The even earlier buildout of Atlas Industries’ pioneering foray into Newburgh between South William Street and Spring Street must also be seen as foundational to anyone even considering the area.

In 2019 The BOM Newburgh partnership assumed ownership of the city-owned property: 109 South William Street in Newburgh. A $2.7 million redevelopment of the 100-plus-year-old building has ensued.

The project is called “Wireworks,” because the original occupants of the building manufactured springs for carriage cushions.

This trend emphasizes liveable, walkable cities with amenities and community.

Architectural rendering of BOM Newburgh LLC’s Wireworks Building, a Mixed-Use Development on S. William St

The first floor of the three-story building will offer a café with live/work artist studios. The second floor will be professional offices and co-working space, and the top floor will house seven apartments.

The partners in the venture are a team that includes Baxter, a Hudson Valley real estate developer/ general contractor; Mapos, an award-winning NYC architecture, and design firm; and Sisha Ortuzar, an award-winning NYC restauranteur and hospitality advisor who also lives in Newburgh.

The co-working space will be administered by Beahive of Beacon.

Investing in Newburgh

“I started looking for ways to not have to work the traditional 9-5, to avoid the rate race, I tried doing research, I tried the stock market, I didn’t fare so well, I decided to get into real estate,” said John.

“I started doing research, I looked at surrounding counties in New York Cities, I kept expanding that search, and looked for the magic for the highest rate of ROI (return on investment).

“In 2012 I found Newburgh. It offered the highest ROI,” John explained.

I calculated how much rent I could get vs. how much I’d be paying for the building. You then factor in expenses. I think at that time (2012) Newburgh apartments were going for about $800.00 a month so you would have three apartments for a total of $2400.00 and then subtract half of that ($1200.00) for expenses:

  • Utilities (heating, water, etc.,)
  • Taxes
  • Maintenance

Usually, it came out to half of the total rent roll. Then, I multiply that amount by twelve and divide that into the cost of the building.

Witnessing a changing Newburgh

165 Liberty St. John Bonhomme's first purchase in Newburgh

165 Liberty Street

“From 2012 until now there has been a drastic change, for the better,” John said. “The first building I ever bought was 165 Liberty a building north of Broadway on Liberty Street. The neighborhood was a little sketchy at first, but it quickly changed.”

“The building had been a dentist’s office. He had been in some kind of scandal and had to sell the building quickly. I was able to get in and I bought it for $80,000 and converted to a three-family, I put about $20,000 in it to get the first floor into shape.

“In 2013 I bought two other properties and rehabbed both of those, one on Little Monument and one on Carson.

“I really like that area, the Heights. And Little Monument is quiet, it’s hidden, some properties have views!”

After fixing up those two properties, John moved on to buy two properties from the city: #15 Liberty Street, and # 2 Liberty Street,

“15 Liberty Street, which was formerly Déjà Vu and is now Panja, is owned by Anousha Mehar. She’s doing fantastic work over there, involving the community, involved in activism, you name it she’s doing it.”

John’s purchase of 2 Liberty is his biggest venture in terms of renovation (and hopes) to date.

“I sold all the other buildings with the focus on just keeping this building. I made money on each of the sales, but every single dollar that I made has gone into this building,” he said.

“I was made multiple promises by various funders, banks, and various funding sources, but nobody delivered. No one, so I had to fund it myself.”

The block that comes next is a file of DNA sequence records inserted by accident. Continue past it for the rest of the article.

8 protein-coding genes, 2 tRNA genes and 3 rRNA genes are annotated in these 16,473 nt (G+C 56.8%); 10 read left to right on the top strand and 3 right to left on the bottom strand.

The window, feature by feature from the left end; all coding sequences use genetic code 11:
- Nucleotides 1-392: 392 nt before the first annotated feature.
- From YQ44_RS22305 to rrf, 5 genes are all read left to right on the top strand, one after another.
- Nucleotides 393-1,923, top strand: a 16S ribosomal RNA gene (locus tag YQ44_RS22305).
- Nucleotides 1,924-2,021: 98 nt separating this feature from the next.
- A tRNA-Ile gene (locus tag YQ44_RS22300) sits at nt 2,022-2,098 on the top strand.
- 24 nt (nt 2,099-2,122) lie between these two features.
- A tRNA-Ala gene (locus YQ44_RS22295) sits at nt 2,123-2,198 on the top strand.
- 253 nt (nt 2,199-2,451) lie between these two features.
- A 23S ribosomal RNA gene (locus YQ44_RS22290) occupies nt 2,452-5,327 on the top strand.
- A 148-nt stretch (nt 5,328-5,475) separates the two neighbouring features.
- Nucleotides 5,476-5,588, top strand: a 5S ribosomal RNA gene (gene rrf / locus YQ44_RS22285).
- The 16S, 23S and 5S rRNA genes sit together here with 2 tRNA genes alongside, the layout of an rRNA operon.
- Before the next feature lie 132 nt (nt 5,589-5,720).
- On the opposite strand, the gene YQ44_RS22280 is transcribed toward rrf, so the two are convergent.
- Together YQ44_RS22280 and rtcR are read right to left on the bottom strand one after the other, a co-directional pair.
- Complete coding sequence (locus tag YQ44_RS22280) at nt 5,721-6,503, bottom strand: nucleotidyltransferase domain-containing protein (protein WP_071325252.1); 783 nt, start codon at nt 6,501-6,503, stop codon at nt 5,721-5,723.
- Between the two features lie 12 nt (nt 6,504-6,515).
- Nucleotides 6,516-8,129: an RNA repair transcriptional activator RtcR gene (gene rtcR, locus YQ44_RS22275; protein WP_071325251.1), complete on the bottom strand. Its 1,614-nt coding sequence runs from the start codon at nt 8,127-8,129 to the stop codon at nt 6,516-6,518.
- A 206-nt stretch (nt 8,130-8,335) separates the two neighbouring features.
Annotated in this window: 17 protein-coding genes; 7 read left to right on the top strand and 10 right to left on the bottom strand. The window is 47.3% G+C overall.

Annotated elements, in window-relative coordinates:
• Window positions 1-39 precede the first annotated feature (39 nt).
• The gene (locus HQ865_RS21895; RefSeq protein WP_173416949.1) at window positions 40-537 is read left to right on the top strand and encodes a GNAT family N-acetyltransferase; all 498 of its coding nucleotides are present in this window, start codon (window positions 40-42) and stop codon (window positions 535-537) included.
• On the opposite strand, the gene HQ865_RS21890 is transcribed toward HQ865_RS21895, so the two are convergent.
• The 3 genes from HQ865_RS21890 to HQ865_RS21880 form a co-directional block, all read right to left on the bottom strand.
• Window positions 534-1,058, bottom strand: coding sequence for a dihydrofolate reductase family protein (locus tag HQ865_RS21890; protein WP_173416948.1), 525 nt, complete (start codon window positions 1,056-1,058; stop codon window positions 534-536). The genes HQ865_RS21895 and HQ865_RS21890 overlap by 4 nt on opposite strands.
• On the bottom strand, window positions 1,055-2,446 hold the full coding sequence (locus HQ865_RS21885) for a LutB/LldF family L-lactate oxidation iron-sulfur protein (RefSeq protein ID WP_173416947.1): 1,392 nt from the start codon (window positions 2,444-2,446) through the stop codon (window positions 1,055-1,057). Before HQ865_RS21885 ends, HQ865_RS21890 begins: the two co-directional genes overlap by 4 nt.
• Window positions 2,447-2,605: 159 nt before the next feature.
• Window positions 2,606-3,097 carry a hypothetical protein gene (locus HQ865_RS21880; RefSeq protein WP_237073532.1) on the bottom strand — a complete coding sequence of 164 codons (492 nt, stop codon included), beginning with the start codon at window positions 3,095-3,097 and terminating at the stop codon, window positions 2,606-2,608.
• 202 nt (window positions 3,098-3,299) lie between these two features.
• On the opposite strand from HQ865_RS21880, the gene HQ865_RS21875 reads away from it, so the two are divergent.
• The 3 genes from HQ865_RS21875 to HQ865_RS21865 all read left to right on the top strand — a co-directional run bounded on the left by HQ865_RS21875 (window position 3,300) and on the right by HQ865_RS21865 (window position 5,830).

Rough hewn bar at 2 Liberty Street Newburgh, N.Y. A mixed use property

First-floor bar at 2 Liberty Street

John describes the building that he found as an incredible building, in terrible shape, but also a pivotal building in terms of location.

His vision was that a beautifully redone building with a quality anchor tenant on the first floor, could be a neighborhood beacon in an area full of promise.

There are many beautiful buildings near his property both single-family and mixed-use that, revitalized, would improve the neighborhood.

“When I came here, I don’t even think it was a building, it was just a set of bricks on top of each other. You couldn’t walk in, there was no roof it had collapsed,” John said.

He explained that from the first floor, as you stood, you could look up at the sky and at the same time look down at the basement.

Panja at 15 Liberty Street, John Bonhomme renovated the mixed use property

Panja Newburgh, 15 Liberty Street 

Workers came in and demoed the building, forming a line and carried out debris bucket by bucket.

His contractors worked all winter long doing the first phase of construction but then were called to the Liberty Street Partners project, 96 Broadway, which is now complete and opened as the restaurant, Mama Choux.

John Bonhomme senior and junior stand in front of 2 Liberty Street

John Bonhomme senior and junior stand in front of 2 Liberty Street. John senior has been a big help in the renovating of the mixed-use property

“I had to start taking some of the work on myself. I had the frame out of the building, and then I did insulation and worked with the glass company on Williams Street (Glassolutions) for the windows.

“Jeff Wilkinson (a noted local architect)  designed the building, he picked the materials, he is on the architectural review board, he knows what is required, and he has great knowledge about correct materials.”

In order to qualify for the historic tax credit, you must use historically accurate materials, and Wilkinson was a wealth of knowledge about that, according to John.

“Jeff drew the building, he decided how it would appear inside and out,” John said.

What made it possible from a structural perspective were two steel beams that kept the building (built in 1890) from completely collapsing.

“Jeff was excited when we asked him about the project. He agreed to take the project and he said it would be a lot of work, but said it was a crucial corner for the city,” John said. “We found him to be very helpful to us.”

Currently, one of John’s apartments is rented and he is looking for a tenant for the first-floor space which he has outfitted with a nicely designed bar.

One of the other apartments remains available as of late October 2019.